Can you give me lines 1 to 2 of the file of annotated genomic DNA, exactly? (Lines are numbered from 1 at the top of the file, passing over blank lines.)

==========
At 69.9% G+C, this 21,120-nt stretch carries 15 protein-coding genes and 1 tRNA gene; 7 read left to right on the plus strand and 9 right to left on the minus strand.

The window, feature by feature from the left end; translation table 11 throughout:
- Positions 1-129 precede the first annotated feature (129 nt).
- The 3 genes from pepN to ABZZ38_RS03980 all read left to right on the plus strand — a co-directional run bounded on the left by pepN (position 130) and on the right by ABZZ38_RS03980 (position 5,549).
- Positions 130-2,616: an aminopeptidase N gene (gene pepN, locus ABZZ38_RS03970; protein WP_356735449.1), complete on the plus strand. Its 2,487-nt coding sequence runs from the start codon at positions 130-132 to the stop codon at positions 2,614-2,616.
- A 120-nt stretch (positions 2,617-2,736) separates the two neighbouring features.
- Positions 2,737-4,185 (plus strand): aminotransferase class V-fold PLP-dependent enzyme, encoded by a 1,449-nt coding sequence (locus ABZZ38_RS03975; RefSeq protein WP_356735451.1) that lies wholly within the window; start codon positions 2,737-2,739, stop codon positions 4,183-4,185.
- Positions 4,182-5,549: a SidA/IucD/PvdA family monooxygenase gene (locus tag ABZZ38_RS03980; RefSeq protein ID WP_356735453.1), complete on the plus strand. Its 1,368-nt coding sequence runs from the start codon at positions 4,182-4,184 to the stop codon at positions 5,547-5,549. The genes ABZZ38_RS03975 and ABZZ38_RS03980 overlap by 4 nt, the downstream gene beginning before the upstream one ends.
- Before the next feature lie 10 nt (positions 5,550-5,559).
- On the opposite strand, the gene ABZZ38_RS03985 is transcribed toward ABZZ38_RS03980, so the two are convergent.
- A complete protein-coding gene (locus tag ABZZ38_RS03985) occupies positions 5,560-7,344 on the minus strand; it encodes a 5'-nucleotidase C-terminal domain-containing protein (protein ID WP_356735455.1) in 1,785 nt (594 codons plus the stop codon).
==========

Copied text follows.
At 69.9% G+C, this 21,120-nt stretch carries 15 protein-coding genes and 1 tRNA gene; 7 read left to right on the plus strand and 9 right to left on the minus strand.

The window, feature by feature from the left end; translation table 11 throughout: